Uniform Gifts to Minors Act

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Uniform Gifts to Minors Act (UGMA)

Legislation that provides a tax-effective manner of transferring property to minors without the complications of trusts or guardianship restrictions.

Uniform Gifts to Minors Act

Legislation in several U.S. states allowing cash or securities to be transferred from a donor to a minor child without needing to set up a trust. Specifically, this act was intended to allow transfers to persons under 18 or 21 (depending on the jurisdiction). The act allows for the giving of gifts to children up to a certain amount in value without any tax consequences. These gifts are held in a custodianship until the child reaches the age of majority. The custodian is appointed by the donor (and is often the donor himself/herself). The UGMA was set up to allow these transfers to occur without a lawyer needing to set up a trust, a process that can be quite complicated and sometimes expensive. See also: Uniform Transfers to Minors Act.

Uniform Gifts to Minors Act (UGMA)

Uniform state laws that facilitate irrevocable gifts to a minor by eliminating the requirement of a guardian or trust. A custodian, who may be the donor, is appointed to manage the gift, but full rights to the principal and income reside with the minor. Under 1986 tax reform, only the first $1,000 of income from these custodial accounts will be taxed at the child's rate if the child is under 14 years of age. Income above $1,000 is taxed at the donor's rate. When the child turns 14, all income from the trust is taxed at the child's rate.

Uniform Gifts to Minors Act (UGMA).

Under the UGMA, you as an adult can set up a custodial account for a minor and put assets such as cash, securities, and mutual funds into it.

You pay no fees or charges to set up the account, and there is no limit on the amount you can put into it. To avoid owing potential gift tax, however, you may want to limit what you add each year to an amount that qualifies for the annual gift tax exclusion.

One advantage of an UGMA custodial account is that you can transfer to it assets that you expect to increase in value. That way, any capital gains occur in the account, and you avoid potential estate taxes that might have been due had you owned the asset at your death.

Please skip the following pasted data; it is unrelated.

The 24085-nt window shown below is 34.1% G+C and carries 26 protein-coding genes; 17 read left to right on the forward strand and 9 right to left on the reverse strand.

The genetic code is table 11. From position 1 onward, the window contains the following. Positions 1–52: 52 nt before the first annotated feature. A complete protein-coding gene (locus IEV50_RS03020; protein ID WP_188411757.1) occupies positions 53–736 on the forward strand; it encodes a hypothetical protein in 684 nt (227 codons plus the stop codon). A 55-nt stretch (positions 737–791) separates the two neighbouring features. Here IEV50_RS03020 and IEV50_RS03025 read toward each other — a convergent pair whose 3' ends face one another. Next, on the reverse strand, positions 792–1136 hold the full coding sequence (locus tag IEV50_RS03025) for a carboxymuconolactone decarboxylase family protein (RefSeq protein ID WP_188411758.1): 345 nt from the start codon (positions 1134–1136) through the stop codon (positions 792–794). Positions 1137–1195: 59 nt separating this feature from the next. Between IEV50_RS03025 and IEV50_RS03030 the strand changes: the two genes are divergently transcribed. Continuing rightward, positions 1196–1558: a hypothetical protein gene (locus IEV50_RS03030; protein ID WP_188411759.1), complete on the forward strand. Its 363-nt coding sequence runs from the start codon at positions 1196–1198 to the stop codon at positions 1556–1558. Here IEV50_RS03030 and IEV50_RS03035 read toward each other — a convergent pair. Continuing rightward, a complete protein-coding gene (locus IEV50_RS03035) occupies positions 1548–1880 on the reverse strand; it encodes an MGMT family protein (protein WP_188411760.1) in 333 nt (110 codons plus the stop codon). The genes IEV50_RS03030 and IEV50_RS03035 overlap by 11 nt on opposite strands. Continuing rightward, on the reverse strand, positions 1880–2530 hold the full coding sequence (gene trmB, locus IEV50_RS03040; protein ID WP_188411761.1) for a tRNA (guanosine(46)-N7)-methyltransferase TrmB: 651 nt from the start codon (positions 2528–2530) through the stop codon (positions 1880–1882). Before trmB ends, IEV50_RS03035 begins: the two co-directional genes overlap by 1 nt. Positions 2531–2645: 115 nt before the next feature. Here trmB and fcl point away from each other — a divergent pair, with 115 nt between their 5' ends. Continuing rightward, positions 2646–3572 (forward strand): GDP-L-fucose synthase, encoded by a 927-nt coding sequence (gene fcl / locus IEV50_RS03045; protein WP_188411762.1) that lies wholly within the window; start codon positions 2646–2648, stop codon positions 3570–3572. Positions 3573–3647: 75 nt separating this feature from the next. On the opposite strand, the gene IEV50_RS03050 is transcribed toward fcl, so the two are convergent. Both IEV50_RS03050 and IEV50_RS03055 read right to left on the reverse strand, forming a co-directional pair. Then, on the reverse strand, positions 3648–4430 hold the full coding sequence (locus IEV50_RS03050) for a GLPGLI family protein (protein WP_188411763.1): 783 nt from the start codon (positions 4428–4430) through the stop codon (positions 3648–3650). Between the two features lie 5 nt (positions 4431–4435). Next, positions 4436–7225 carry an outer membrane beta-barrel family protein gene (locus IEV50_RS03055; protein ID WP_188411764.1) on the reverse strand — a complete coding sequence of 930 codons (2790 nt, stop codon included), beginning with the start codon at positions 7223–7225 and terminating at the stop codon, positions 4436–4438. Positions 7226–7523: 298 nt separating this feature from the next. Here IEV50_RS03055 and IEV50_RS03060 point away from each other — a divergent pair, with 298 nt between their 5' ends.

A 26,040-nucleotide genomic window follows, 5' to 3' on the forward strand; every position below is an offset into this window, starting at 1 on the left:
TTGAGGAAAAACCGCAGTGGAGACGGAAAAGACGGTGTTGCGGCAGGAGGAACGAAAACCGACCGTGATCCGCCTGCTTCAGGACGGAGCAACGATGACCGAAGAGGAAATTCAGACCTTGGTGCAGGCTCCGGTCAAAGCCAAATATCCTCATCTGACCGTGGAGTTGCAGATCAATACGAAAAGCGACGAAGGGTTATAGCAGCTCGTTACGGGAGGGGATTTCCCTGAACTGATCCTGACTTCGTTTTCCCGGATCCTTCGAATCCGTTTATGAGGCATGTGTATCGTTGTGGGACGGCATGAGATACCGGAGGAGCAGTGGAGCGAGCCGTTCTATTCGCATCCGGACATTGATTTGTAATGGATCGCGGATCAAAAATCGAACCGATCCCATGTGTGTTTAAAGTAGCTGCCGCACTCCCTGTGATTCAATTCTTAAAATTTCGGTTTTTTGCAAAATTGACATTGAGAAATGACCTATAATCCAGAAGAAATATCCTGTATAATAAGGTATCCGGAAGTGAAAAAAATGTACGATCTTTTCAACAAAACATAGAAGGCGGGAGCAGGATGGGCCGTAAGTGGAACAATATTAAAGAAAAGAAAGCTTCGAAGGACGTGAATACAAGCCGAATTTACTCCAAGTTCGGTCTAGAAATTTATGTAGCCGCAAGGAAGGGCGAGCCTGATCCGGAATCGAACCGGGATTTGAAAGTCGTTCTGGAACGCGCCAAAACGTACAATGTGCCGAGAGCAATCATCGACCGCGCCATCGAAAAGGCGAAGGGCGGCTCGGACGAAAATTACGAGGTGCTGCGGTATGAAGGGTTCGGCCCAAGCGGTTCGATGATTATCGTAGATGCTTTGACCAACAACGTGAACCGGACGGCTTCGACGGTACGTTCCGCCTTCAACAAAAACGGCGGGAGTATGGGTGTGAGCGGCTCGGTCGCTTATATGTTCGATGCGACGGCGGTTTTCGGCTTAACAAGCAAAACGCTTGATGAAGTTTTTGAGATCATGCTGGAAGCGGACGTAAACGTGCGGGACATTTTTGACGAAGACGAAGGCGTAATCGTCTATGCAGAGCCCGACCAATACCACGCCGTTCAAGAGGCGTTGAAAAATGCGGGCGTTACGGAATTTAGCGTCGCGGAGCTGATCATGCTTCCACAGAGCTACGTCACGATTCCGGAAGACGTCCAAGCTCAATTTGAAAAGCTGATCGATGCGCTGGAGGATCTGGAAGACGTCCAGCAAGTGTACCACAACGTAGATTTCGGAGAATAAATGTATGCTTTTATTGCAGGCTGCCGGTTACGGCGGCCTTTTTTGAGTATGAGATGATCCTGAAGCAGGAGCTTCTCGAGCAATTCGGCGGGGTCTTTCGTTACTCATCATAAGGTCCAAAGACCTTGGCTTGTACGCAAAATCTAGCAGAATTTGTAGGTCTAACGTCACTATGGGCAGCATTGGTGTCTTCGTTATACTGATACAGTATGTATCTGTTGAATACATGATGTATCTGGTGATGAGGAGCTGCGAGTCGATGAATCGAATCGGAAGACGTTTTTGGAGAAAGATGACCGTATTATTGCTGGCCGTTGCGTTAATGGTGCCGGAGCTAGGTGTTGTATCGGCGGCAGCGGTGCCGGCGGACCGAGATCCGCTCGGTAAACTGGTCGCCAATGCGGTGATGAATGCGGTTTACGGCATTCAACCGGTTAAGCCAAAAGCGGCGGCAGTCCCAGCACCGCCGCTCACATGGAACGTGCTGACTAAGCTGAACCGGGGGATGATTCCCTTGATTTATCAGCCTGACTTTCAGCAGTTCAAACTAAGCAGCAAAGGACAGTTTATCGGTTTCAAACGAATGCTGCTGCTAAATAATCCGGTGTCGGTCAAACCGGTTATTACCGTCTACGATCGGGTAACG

If you sell an asset in the account, taxable capital gains are calculated at the beneficiary's capital gains tax rate provided he or she is 18 or older. Taxable capital gains are calculated at the parents' rate if the child is younger than 18.

One potential disadvantage of a custodial account is that any gift to the account is irrevocable.

The assets become the property of the beneficiary from the moment they go into the account, even though as a minor he or she cannot legally control activity in the account or take money out. At majority, which typically occurs at 18 or 21 depending on the state, the beneficiary may use the assets as he or she wishes.

In addition, if you are both the donor and the custodian, and die while the beneficiary is still a minor, the assets are considered part of your estate. That could make your estate's value large enough to be vulnerable to estate taxes.

References in periodicals archive ?
However, property held for an employee's child under an irrevocable trust or under the Uniform Gifts to Minors Act is not treated as an available asset of the employee.
For transfers to minor children, an alternative is a gift under the Uniform Gifts to Minors Act or Uniform Transfers to Minors Act, which would allow the donor to act as custodian of the property until the minor reaches majority.
A state-sanctioned Uniform Gifts to Minors Act (UGMA) account.
Although the transfers nominally conformed to the New York Uniform Gifts to Minors Act, there was no evidence that the wife/custodian ever attempted to exercise any ownership rights on behalf of her children.
Distributions of S stock to minor beneficiaries can be made to a custodian under the Uniform Gifts to Minors Act or the Uniform Transfers to Minors Act.

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